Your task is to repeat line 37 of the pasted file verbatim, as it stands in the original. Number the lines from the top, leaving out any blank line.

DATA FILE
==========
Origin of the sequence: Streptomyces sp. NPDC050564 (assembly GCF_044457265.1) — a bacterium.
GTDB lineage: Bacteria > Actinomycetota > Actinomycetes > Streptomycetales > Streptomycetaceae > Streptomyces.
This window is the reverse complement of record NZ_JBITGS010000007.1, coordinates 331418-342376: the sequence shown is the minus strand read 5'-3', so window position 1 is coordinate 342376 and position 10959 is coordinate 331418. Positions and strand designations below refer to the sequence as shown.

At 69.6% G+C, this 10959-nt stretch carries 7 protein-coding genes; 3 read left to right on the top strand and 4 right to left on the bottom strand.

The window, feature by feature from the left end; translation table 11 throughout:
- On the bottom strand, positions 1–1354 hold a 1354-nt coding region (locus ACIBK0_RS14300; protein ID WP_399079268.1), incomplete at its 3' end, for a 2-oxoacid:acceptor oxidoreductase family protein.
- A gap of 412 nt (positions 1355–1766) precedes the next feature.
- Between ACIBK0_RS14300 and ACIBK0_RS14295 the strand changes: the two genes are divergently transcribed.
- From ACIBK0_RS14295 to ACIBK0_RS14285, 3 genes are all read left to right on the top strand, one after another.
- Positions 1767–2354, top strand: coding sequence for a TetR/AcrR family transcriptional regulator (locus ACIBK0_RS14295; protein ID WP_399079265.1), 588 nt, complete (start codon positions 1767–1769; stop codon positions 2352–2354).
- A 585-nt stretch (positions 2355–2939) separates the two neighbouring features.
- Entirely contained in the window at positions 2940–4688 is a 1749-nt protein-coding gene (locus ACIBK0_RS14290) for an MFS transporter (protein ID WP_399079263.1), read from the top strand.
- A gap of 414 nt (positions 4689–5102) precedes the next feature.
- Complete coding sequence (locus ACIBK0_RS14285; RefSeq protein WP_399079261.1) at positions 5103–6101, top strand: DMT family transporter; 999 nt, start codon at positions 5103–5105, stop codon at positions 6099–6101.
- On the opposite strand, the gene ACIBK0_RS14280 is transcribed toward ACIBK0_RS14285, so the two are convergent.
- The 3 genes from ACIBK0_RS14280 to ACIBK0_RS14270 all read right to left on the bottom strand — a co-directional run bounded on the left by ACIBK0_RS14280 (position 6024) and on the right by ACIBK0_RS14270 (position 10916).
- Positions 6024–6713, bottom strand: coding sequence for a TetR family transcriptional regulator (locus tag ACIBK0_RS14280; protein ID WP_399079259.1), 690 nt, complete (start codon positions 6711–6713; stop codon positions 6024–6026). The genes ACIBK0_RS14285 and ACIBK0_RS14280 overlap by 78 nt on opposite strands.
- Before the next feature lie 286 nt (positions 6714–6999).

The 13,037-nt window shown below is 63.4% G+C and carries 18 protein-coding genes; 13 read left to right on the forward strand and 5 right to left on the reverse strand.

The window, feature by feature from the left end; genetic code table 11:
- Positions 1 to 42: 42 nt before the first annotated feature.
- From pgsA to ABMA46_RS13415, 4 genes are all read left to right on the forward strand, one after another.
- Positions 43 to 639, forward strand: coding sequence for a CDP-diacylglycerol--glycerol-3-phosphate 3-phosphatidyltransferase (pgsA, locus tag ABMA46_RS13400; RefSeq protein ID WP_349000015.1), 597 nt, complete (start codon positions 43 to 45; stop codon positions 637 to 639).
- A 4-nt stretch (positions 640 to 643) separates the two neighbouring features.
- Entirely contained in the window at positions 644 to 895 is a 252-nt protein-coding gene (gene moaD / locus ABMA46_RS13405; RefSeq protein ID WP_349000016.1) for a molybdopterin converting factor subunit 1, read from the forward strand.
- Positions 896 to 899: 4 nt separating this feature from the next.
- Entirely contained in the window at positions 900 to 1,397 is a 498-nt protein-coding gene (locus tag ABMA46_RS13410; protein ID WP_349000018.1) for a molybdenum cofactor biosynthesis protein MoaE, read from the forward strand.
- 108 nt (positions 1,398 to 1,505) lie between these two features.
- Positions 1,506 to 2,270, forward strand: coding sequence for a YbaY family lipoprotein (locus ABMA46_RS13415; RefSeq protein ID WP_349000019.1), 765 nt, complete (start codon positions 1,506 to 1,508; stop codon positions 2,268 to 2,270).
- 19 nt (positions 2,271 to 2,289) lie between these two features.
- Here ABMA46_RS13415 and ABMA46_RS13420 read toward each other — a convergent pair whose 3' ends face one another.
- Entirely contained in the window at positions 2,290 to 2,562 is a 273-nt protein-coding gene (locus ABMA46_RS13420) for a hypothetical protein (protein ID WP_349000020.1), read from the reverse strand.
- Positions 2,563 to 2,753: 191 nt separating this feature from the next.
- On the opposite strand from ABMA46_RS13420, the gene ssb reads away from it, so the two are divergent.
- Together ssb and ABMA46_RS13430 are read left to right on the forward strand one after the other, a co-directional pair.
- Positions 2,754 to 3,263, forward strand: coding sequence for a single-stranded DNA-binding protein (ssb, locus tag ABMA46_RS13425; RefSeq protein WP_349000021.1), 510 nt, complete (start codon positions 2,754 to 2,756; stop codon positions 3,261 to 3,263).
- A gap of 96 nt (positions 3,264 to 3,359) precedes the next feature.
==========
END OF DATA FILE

- A gap of 96 nt (positions 3,264 to 3,359) precedes the next feature.